In theatres this week from writer/director Derek Clanfrance and DreamWorks comes a tale of loss, something found and love based on the M.L. Stedman best seller THE LIGHT BETWEEN OCEANS.
Tom Sherbourne (Michael Fassbender) has returned from war and he is looking for solitude. Off the coast of Western Australia is a light house that needs a keeper. Believing this is the perfect place to be, Tom takes the position believing it to be temporary.
Out in the middle of the ocean is a beautiful island with a tall lighthouse that he gives his attention to. On the mainland lives Isabel Graysmark (Alicia Vikander), a young woman full of life who begins writing to Tom making him feel alive once again. When the position at the lighthouse is offered to him on a permanent basis, Tom happily accepts.
They are soon married and living happily on the lighthouse island. Trying to have a family brings sadness to their lives but at the same time a raging storm delivers life to their shores.
Isabel begs Tom to let them have the joy of the little girl who needs them. Reluctantly he agrees and Lucy (Florence Clery) grows into a happy little girl. During a mainland visit to Isabel’s family, the town comes together to celebrate the lighthouse and Tom’s contribution as its keeper.
They meet Hannah Roenneldt (Rachel Weisz) who is still in mourning over the loss of her husband and daughter at sea. Her father Septimus Potts (Bryan Brown) never approved of Hannah’s marriage to Frank (Leon Ford) and is a constant reminder.
Hannah sees Lucy and is immediately moved but it is Tom who understands most of all. Wanting to do the right thing becomes an impossible life as he is torn between the love of his wife and daughter and keeping a secret that is tearing them all apart.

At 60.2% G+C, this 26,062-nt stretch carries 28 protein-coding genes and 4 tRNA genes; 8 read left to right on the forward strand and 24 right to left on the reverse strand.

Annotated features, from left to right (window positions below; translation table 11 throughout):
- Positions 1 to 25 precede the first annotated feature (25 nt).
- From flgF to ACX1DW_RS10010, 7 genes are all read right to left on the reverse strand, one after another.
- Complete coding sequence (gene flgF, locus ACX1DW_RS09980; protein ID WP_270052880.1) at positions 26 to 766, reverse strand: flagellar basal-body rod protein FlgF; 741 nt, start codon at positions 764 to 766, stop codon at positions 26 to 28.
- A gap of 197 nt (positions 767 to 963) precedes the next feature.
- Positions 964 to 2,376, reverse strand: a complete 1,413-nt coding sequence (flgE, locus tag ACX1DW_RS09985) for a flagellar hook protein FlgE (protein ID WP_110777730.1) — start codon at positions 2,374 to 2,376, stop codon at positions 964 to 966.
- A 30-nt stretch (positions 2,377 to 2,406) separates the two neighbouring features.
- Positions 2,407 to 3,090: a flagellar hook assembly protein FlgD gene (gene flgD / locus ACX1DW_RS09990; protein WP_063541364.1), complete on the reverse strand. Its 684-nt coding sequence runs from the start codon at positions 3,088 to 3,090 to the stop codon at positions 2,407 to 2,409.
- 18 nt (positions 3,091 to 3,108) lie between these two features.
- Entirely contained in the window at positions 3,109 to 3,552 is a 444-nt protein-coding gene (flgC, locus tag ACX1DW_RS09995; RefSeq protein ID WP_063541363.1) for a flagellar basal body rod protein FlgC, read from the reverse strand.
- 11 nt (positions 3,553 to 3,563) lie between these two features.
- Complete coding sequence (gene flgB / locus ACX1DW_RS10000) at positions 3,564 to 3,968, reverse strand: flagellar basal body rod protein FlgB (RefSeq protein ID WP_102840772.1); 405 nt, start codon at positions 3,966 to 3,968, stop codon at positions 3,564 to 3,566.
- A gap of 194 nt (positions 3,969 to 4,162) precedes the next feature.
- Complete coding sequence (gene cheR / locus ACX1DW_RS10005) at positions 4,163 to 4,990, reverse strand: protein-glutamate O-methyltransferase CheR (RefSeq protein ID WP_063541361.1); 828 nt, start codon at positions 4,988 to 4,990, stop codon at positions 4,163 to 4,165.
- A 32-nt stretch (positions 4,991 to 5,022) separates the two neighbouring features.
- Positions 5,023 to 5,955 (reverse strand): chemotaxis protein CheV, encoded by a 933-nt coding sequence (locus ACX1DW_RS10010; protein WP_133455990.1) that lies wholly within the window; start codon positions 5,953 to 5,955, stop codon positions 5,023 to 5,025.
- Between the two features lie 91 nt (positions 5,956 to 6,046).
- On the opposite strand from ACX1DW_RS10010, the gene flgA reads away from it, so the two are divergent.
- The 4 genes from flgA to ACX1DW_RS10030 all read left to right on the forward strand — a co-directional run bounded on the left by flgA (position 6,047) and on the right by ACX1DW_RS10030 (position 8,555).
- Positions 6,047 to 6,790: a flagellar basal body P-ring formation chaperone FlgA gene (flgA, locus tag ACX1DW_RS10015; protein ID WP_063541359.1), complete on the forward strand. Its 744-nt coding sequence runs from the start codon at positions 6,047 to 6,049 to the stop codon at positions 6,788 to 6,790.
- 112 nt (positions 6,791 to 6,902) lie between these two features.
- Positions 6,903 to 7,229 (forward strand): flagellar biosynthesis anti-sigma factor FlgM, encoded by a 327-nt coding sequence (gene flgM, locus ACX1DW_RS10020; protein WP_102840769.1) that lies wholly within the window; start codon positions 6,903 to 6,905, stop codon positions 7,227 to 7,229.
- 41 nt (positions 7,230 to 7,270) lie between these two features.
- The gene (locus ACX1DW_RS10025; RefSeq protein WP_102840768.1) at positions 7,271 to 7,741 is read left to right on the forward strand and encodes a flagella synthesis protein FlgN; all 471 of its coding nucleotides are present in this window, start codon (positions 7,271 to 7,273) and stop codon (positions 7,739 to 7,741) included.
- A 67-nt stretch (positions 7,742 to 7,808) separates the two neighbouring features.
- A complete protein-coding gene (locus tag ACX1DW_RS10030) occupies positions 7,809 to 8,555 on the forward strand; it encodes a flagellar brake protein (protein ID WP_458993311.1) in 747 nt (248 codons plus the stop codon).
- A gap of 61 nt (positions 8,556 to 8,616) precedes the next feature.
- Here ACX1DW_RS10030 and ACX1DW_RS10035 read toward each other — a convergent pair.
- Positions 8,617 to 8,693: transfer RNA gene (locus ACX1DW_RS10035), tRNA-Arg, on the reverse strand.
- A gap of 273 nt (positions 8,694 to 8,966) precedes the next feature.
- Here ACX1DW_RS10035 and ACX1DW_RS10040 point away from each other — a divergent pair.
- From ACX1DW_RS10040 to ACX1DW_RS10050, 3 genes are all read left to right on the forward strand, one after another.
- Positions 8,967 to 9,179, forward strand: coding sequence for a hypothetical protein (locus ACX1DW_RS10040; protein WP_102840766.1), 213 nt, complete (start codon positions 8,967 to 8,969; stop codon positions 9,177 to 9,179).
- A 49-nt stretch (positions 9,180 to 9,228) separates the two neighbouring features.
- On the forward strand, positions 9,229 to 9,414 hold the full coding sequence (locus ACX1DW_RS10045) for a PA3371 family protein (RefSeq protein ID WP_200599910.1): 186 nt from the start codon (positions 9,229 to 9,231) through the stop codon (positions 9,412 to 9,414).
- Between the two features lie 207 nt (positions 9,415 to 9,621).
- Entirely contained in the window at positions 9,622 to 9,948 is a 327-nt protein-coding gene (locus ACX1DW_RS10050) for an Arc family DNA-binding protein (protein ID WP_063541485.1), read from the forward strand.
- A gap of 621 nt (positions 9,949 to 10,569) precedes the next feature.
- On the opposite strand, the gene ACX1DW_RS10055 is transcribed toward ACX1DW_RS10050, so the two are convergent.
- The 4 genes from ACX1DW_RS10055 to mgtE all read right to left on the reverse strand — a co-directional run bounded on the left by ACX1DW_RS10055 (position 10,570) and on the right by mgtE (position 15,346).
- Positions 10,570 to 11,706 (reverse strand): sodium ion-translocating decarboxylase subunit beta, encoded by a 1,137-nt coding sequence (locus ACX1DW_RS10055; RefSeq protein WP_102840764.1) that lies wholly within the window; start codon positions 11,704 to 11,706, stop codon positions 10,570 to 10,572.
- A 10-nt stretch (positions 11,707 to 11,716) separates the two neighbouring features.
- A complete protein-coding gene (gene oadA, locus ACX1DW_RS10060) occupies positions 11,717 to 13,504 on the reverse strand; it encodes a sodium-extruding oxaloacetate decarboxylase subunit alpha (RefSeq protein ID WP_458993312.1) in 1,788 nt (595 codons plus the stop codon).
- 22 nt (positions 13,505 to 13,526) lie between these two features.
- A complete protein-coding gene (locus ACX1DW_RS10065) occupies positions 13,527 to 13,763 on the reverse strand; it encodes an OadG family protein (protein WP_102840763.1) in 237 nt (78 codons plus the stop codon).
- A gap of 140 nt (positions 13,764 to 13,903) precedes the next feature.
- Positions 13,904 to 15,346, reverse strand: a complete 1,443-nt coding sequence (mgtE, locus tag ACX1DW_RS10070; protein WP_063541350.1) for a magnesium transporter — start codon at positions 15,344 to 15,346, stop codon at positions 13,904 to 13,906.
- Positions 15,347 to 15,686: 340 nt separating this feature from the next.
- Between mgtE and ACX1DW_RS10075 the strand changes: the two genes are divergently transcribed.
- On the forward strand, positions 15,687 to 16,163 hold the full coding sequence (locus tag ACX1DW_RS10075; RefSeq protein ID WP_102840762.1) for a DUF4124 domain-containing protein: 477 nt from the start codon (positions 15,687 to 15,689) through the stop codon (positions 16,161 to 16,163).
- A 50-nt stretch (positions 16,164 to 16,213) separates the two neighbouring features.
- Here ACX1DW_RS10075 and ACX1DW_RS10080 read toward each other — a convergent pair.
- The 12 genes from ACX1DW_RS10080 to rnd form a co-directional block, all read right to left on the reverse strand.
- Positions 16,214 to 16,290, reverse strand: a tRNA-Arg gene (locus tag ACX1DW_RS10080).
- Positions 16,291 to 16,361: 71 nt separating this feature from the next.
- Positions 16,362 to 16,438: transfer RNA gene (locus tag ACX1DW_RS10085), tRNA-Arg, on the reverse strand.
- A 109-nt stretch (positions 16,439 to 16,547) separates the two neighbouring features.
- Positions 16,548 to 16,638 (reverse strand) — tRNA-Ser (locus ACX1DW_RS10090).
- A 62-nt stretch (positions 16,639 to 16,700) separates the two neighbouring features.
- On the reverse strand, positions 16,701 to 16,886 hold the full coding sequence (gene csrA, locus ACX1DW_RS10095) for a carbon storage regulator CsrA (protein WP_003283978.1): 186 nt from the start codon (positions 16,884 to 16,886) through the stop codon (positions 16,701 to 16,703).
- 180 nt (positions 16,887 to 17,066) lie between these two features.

The effects are like ripples on the ocean.
Fassbender as Tom is stoic yet introspective with the presence of a man wanting solace after fighting a war. The island lighthouse is the answer to a prayer but what he didn’t expect is to share it with such a free spirit. Fassbender is one of my favorite actors and it is because he takes such risks in every role he does. This character was absolutely meant for him to play and play it he does.
Vikander as Isabel is a spirited young woman who knows what she wants immediately with Tom. Escaping the bonds of her family, the island holds fascination and love with a life that is what ever the couple makes of it. The pain of wanting a child is hard for her, yet her life become a happy one again the moment the boat hits the shores. I enjoyed Vikander’s performance.
Weisz as Hannah doesn’t come in until much farther into the film but her characters pain can be felt throughout. As her story is revealed, it is just as true at heart as Tom and Isabel’s and therein lies the drowning of these hearts with love for one child. Ford as Frank is in flashbacks but enough to be such an important part of the story being told.
Brown as Potts brings in his sternness but, as with us all, age has a tendency to mellow and when in the presence of a child – there is nothing but love. Let us not forget Florence Clery as Lucy as her cherub face and innocence keep us all smiling one minute and horrified at her own pain the next.
Other cast include: Thomas Unger as Bluey Smart, Jane Menelaus as Violet Graysmark, Garry Macdonald as Bill Graysmark, Emily Barclay as Gwen Potts, Stephen Ure as Neville Whittnish, Jonathan Wagstaff as Constable Lynch, Gerald Bryan as Captain Hasluck and Jack Thompson as Ralph Addicott.
TUBS OF POPCORN: I give THE LIGHT BETWEEN OCEANS four tubs of popcorn out of five. This is not an action packed or cgi laden story but instead a visually beautiful and ensemble cast acting piece done gracefully. If you need any other reason to be drawn into this piece, the soundtrack is stellar!
The slow pace is a draw with cinematography that entices the viewer to wonder what it might be like to live on an island responsible for only one thing – keeping the light shining. From the flow of the grass in the wind to a wet violence that only the sea can provide, there isn’t a frame of this film not worthy of praise.
In the end – love demands everything.